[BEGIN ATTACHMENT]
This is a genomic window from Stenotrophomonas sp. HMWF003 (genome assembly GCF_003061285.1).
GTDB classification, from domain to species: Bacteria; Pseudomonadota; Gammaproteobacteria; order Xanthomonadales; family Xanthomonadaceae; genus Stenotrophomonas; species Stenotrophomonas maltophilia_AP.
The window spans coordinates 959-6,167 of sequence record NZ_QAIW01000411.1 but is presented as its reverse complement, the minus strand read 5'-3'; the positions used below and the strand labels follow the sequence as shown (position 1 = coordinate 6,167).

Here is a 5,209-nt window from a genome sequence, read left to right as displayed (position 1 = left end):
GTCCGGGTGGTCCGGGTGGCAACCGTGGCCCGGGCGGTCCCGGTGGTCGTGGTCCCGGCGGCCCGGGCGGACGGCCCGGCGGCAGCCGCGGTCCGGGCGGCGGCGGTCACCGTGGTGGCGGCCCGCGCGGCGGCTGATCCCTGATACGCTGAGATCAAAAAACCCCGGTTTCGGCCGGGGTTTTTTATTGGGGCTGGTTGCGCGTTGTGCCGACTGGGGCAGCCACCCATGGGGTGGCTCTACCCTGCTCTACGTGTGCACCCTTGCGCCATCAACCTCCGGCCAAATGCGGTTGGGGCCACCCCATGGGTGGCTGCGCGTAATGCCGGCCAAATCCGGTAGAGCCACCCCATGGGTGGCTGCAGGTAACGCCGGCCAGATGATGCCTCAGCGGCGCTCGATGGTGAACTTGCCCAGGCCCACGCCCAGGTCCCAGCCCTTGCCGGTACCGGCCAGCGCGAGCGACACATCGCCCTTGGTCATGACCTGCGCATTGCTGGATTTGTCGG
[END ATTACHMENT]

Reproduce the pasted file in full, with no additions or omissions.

This is a genomic window from Stenotrophomonas sp. HMWF003 (genome assembly GCF_003061285.1).
GTDB classification, from domain to species: Bacteria; Pseudomonadota; Gammaproteobacteria; order Xanthomonadales; family Xanthomonadaceae; genus Stenotrophomonas; species Stenotrophomonas maltophilia_AP.
The window spans coordinates 959-6,167 of sequence record NZ_QAIW01000411.1 but is presented as its reverse complement, the minus strand read 5'-3'; the positions used below and the strand labels follow the sequence as shown (position 1 = coordinate 6,167).

Here is a 5,209-nt window from a genome sequence, read left to right as displayed (position 1 = left end):
GTCCGGGTGGTCCGGGTGGCAACCGTGGCCCGGGCGGTCCCGGTGGTCGTGGTCCCGGCGGCCCGGGCGGACGGCCCGGCGGCAGCCGCGGTCCGGGCGGCGGCGGTCACCGTGGTGGCGGCCCGCGCGGCGGCTGATCCCTGATACGCTGAGATCAAAAAACCCCGGTTTCGGCCGGGGTTTTTTATTGGGGCTGGTTGCGCGTTGTGCCGACTGGGGCAGCCACCCATGGGGTGGCTCTACCCTGCTCTACGTGTGCACCCTTGCGCCATCAACCTCCGGCCAAATGCGGTTGGGGCCACCCCATGGGTGGCTGCGCGTAATGCCGGCCAAATCCGGTAGAGCCACCCCATGGGTGGCTGCAGGTAACGCCGGCCAGATGATGCCTCAGCGGCGCTCGATGGTGAACTTGCCCAGGCCCACGCCCAGGTCCCAGCCCTTGCCGGTACCGGCCAGCGCGAGCGACACATCGCCCTTGGTCATGACCTGCGCATTGCTGGATTTGTCGG